'Apprehensive maybe, but in a really nice way. I'll just make sure I know every note, every word, what I'm supposed to be saying. And hope that in the short time I'm sure I'll have to work with her we can get it together!'
Remarkably, McAteer (24) only really started singing seriously a year ago, when he finished a Chemistry degree at St Andrew's University and began an MMus programme at the Guildhall School of Music and Drama in London. He points out, however, that St Andrew's was fertile territory for a budding amateur singer.
'It allowed me to do a huge amount of performing', he recalls. "Probably more than I would have done had I gone to a music college. I was hugely involved, did a lot of oratorio with the local choral society, and was president of the Gilbert and Sullivan Society. I was on the stage two or three times a year with them, and also did recitals and concerts'.
McAteer clearly flourished in the relaxed, supportive atmosphere of St Andrew's, a sharp contrast with the pressurised environment sometimes encountered in more specialised academies of music. 'In a place like St Andrew's', he comments, 'they foster talent, they want people to get up and sing to them. It's not a dog-eat-dog world like London can be'.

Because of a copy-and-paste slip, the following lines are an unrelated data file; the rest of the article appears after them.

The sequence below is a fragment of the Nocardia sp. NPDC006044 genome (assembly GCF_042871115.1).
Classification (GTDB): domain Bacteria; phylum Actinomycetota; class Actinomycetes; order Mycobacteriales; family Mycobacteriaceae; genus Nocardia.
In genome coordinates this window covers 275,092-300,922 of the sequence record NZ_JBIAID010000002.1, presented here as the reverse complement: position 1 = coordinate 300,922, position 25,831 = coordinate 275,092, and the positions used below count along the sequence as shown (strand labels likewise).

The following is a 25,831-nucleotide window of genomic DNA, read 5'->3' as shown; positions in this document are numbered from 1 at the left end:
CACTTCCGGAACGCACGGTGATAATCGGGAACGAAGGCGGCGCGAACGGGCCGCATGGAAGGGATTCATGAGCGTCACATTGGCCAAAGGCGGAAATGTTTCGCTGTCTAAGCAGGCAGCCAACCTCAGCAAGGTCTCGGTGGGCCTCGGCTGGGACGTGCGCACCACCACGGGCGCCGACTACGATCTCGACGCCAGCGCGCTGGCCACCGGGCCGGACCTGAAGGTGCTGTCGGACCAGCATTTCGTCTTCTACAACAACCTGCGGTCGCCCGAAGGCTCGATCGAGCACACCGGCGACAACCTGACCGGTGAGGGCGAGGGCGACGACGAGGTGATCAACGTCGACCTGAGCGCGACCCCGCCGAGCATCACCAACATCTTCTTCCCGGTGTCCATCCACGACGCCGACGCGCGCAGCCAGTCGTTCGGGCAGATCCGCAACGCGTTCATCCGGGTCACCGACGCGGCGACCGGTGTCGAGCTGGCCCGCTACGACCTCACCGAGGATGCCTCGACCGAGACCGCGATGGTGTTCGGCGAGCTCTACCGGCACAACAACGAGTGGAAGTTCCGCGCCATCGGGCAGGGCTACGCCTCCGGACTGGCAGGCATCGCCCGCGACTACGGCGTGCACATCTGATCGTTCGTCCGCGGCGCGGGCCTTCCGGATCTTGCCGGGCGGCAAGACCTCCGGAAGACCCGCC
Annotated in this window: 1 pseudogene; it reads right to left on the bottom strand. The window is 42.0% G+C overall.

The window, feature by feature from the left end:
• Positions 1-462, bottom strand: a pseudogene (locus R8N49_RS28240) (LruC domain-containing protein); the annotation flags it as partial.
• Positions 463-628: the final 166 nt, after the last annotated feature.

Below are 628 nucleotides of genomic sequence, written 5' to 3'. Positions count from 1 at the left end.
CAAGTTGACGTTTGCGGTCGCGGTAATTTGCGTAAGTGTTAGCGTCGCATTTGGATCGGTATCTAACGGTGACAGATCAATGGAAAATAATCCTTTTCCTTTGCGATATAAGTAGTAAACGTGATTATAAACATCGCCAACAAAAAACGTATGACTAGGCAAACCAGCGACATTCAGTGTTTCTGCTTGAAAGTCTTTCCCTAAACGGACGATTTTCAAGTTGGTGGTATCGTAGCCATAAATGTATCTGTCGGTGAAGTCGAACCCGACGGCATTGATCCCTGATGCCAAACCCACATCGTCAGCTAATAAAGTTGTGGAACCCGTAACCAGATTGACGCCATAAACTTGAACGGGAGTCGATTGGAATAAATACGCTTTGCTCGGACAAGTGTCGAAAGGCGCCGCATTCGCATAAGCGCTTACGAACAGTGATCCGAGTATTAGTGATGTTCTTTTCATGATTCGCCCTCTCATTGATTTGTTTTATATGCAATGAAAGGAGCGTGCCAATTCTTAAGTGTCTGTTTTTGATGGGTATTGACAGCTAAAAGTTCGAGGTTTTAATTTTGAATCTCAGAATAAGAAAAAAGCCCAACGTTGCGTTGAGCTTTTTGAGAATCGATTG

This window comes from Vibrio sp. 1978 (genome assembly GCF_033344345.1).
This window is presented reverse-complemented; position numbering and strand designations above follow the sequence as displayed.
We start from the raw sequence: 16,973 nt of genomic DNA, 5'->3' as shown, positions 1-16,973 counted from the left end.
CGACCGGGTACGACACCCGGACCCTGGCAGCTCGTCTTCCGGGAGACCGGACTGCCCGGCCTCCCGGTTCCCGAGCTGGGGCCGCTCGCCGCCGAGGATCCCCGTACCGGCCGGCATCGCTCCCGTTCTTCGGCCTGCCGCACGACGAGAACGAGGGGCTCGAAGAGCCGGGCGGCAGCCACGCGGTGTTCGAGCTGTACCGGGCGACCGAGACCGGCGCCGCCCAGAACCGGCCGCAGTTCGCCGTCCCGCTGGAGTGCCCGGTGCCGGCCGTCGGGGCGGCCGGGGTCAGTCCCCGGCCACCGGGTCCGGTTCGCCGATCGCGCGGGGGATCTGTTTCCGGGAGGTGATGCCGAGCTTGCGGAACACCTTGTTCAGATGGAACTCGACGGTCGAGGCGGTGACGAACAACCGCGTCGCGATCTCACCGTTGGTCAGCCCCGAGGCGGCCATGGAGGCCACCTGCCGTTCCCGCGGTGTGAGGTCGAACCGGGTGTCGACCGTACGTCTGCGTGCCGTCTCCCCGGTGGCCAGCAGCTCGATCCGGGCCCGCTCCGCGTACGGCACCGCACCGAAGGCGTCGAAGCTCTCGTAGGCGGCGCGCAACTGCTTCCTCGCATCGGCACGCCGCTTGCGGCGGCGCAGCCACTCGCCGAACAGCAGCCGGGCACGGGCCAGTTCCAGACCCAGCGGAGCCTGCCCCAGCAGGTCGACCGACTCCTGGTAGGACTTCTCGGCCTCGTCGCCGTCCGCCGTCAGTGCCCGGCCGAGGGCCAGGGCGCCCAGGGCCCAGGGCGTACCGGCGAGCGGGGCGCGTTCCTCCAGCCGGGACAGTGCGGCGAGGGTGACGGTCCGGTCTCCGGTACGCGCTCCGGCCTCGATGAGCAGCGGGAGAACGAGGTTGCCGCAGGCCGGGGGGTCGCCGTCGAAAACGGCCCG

McAteer, who sang at the final concert with impressive power, subtlety and engagingly mature stagecraft, unquestionably has a major operatic career in front of him. In the meantime, though, it's back to full-time study in London. 'I'll be institutionalised for another couple of years', he laughs, 'doing an opera course at the Guildhall'.
Describing himself as a 'stage animal', McAteer is convinced that opera is indispensable to the career of a modern-day classical vocalist. "The days of recital work paying the bills have gone by the wayside', he explains. 'You can't sustain a good quality of life as a singer if opera doesn't form quite a bit of your job'.
McAteer has clear ideas about how he sees his own operatic future developing. 'I'd relish really delving into the Mozart baritone repertoire', he says. 'They just jump off the page at me, the Count in The Marriage of Figaro for example, it's just amazing. Further down the line I'd love to be thinking along the lines of the great romantics, like Verdi. But I'm happy to jump into anything - I'll give anything a go once!'
Food for thought, undoubtedly, for Oliver Mears, artistic director of Northern Ireland Opera, and an absorbed observer at the Festival of Voice's closing concert. 'I think Ben is extraordinary', Mears comments. 'He's very new to opera, and yet the sound that he creates is that of someone who is much further down the line.'
'I think he's got a great career ahead of him. I have absolutely no qualms about him sharing a platform with Kiri te Kanawa, it's going to be a very exciting evening. I think for someone who is at that stage of development, at his age, it really is something quite special'.
Ben McAteer will be singing with Kiri Te Kanawa at the Ulster Bank Belfast Festival at Queen's on Oct 30.